Guardian of Verse: Mystery Samaritan Sprinkles Poetry in Riverside Park

Much to the delight of Upper West Siders, someone has once again tied copies of a famous cherry tree poem to the flowering trees, fences, and park benches along a scenic stretch of Riverside Park just south of W. 95th Street this spring. The identity of the literary good samaritan seems to be a mystery.

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The three-stanza poem, “Loveliest of trees, the cherry now….” was written by British poet A. E. Housman. Copies seemingly magically appear in the park every spring as the boughs of the fruit trees start blossoming with fresh tufts of color. They’re printed on simple white paper, laminated to protect them from the weather.

The first stanza reads:

“Loveliest of trees, the cherry now
Is hung with bloom along the bough,
And stands about the woodland ride
Wearing white for Eastertide.”

“This is a thank you note. For many years I have been silently thankful to the anonymous person who hangs copies of the A.E. Housman poem, Loveliest of Trees, around the orchard in Riverside Park,” an admirer wrote on social media site NextDoor. “Everything about the gesture is thoughtful: the easily-readable but elegant font, the ribbons chosen for placement on trees and benches, the plastic sleeves for weather-protection, and the gentle nudge to the heart of the poem itself. Please thank this person for me and let them know that they do for me what ramps, robin redbreasts, and after-work sunsets do for others: welcome spring.”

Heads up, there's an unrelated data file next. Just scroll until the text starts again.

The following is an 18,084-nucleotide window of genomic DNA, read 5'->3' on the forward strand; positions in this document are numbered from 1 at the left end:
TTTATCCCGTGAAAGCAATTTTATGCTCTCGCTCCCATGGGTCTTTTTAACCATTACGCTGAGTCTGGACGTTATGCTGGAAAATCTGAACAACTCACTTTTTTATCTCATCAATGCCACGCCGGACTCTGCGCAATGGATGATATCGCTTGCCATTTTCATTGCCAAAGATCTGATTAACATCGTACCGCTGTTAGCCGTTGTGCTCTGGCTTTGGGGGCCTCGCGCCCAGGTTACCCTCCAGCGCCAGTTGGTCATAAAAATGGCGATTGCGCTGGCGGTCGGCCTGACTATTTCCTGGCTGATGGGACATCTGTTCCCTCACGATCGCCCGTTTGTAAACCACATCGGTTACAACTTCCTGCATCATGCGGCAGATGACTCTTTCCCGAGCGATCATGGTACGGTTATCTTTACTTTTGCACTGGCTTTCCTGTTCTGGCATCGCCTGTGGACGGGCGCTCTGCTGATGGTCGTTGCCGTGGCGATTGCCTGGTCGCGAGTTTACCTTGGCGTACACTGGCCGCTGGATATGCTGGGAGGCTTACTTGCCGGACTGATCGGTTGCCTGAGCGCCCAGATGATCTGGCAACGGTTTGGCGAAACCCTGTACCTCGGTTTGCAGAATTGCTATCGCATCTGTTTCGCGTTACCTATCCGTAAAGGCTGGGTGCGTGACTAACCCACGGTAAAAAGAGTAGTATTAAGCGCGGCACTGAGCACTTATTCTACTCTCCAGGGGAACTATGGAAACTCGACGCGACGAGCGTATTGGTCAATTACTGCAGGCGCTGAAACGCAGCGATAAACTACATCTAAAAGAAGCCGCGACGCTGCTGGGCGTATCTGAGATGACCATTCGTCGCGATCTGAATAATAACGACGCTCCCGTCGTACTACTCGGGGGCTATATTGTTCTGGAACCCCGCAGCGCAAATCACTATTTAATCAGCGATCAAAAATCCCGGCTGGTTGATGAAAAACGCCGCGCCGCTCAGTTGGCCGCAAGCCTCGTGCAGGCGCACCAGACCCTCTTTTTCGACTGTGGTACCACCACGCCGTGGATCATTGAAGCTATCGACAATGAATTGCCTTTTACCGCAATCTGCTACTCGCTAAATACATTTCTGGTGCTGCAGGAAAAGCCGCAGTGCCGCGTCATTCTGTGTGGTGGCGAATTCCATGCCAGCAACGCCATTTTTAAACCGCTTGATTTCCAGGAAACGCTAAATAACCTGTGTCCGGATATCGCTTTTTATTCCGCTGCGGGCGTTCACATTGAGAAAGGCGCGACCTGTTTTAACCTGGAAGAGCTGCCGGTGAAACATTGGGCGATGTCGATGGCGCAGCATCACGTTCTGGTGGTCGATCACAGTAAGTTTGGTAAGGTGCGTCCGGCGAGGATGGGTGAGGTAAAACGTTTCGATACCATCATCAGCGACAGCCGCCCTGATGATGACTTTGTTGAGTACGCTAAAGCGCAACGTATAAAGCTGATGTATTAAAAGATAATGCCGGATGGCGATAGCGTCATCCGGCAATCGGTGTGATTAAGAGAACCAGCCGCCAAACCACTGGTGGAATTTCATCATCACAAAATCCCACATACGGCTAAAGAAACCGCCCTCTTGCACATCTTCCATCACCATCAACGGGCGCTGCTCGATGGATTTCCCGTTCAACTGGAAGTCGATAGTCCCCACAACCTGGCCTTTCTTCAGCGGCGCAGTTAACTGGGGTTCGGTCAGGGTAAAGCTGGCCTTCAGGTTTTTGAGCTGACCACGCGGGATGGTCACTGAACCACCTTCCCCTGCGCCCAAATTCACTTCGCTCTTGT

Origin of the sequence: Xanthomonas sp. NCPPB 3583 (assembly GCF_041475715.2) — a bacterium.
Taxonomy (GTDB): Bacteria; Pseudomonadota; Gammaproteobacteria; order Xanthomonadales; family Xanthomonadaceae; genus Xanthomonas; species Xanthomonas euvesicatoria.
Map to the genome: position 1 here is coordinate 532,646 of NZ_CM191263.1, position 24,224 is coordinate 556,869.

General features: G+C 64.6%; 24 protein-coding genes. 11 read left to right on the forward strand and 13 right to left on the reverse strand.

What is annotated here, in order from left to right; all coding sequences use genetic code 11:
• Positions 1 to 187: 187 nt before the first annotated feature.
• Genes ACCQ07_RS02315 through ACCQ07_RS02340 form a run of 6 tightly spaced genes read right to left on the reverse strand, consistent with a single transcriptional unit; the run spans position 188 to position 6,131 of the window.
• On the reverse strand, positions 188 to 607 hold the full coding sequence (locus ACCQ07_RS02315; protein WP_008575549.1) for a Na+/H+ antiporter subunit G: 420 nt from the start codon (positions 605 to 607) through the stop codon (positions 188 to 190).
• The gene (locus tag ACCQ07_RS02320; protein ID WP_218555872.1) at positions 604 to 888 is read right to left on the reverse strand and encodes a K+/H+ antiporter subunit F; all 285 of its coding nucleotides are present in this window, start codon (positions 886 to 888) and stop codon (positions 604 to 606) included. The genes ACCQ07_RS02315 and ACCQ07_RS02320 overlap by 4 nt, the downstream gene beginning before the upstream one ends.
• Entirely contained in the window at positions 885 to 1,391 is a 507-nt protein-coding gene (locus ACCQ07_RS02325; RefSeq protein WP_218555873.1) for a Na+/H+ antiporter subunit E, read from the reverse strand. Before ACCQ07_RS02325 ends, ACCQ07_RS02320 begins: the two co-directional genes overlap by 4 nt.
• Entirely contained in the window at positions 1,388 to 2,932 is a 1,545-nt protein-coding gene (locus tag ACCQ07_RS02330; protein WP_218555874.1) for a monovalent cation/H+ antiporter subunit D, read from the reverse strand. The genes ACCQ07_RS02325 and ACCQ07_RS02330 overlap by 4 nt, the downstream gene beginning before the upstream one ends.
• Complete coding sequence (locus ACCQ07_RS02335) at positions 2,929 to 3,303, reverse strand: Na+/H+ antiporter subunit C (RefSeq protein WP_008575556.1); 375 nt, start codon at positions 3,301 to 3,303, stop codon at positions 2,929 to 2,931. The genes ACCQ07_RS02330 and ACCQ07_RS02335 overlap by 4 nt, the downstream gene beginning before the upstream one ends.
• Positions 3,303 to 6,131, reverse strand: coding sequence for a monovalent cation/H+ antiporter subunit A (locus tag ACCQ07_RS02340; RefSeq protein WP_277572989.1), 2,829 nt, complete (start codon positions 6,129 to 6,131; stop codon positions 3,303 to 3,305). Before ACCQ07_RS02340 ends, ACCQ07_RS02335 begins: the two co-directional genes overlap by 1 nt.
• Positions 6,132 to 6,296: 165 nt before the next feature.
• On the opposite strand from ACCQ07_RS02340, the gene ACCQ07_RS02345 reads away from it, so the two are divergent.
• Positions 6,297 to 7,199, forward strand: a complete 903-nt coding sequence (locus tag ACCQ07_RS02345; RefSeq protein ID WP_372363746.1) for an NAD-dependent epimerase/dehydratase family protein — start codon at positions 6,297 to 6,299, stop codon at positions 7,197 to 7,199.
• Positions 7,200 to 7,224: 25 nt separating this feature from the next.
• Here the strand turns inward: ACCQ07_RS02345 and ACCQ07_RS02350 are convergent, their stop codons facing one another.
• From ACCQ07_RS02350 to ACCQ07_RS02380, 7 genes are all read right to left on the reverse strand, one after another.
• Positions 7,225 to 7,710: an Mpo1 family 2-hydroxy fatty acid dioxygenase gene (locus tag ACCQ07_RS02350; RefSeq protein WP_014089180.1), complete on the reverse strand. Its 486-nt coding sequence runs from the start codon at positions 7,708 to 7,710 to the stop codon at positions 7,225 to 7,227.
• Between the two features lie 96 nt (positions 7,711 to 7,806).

Another local fan of the anonymous poem-hanger agreed, writing, “I feel like spring is truly here when the poems go up! One of those ‘I love New York so much’ moments.”

The poem is part of Housman’s “A Shropshire Lad” series of 63 poems he wrote in London in the late 19th century.


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  1. Linda April 6, 2024
  2. Leave me my tree. April 6, 2024
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  4. Richard Friedman April 6, 2024
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